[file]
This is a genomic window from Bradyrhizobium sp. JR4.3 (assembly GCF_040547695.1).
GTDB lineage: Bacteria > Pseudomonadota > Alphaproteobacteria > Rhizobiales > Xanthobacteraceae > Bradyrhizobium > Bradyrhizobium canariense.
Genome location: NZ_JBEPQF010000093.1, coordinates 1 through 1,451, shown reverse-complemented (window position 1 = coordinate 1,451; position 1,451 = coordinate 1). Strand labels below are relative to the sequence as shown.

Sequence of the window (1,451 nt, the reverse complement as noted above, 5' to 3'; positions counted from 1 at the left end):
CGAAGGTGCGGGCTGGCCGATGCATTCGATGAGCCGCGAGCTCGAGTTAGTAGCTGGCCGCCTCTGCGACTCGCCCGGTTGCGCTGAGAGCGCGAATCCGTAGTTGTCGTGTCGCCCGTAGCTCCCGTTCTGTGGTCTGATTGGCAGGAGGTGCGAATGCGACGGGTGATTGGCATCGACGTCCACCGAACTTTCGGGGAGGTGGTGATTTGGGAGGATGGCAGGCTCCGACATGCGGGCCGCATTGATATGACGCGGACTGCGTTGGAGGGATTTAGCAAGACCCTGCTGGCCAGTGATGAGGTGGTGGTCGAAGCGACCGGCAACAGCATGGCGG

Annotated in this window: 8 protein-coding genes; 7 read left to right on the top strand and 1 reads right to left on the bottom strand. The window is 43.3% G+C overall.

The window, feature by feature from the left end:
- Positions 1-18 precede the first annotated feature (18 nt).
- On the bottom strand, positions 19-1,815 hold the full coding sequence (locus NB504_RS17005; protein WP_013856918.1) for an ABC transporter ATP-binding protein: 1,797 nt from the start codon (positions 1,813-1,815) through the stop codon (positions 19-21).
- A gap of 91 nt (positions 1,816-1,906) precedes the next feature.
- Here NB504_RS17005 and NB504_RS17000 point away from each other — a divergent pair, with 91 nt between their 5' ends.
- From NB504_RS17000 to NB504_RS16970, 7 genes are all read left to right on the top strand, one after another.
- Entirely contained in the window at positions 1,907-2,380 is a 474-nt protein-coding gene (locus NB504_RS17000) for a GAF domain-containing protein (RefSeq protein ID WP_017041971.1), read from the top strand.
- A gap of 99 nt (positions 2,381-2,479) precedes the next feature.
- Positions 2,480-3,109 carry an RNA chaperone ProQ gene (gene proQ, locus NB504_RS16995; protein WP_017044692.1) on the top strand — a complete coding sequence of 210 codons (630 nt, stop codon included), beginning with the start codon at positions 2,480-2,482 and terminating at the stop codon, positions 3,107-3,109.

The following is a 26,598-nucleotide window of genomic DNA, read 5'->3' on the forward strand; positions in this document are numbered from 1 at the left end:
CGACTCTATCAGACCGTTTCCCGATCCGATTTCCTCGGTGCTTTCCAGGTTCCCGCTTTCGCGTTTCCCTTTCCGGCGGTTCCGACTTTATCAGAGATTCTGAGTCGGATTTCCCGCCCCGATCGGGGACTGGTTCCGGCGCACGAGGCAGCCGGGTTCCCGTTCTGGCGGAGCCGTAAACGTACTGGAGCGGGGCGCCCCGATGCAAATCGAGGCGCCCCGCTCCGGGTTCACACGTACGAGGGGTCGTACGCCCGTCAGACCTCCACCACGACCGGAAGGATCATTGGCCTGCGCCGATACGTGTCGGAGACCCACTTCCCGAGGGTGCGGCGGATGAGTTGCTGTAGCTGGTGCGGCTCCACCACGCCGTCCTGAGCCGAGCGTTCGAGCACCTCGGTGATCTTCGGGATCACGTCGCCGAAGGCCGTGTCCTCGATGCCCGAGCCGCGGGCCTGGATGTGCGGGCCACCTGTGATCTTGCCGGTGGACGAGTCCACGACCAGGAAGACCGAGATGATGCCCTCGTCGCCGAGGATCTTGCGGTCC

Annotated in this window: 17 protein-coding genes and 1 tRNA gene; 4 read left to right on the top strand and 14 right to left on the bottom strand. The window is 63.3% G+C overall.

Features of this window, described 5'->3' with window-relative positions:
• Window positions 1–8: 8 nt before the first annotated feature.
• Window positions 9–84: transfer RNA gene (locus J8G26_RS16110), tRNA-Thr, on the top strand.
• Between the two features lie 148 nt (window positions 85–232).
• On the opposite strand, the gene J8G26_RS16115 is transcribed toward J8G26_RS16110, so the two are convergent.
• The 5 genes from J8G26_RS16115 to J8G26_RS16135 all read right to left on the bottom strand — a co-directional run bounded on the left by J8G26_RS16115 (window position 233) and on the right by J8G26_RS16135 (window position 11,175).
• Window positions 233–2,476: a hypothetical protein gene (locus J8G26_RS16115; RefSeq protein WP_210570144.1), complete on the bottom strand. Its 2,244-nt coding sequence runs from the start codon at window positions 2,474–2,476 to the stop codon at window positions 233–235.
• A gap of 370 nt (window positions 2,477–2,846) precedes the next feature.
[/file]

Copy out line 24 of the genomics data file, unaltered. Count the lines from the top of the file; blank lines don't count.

• The 5 genes from J8G26_RS16115 to J8G26_RS16135 all read right to left on the bottom strand — a co-directional run bounded on the left by J8G26_RS16115 (window position 233) and on the right by J8G26_RS16135 (window position 11,175).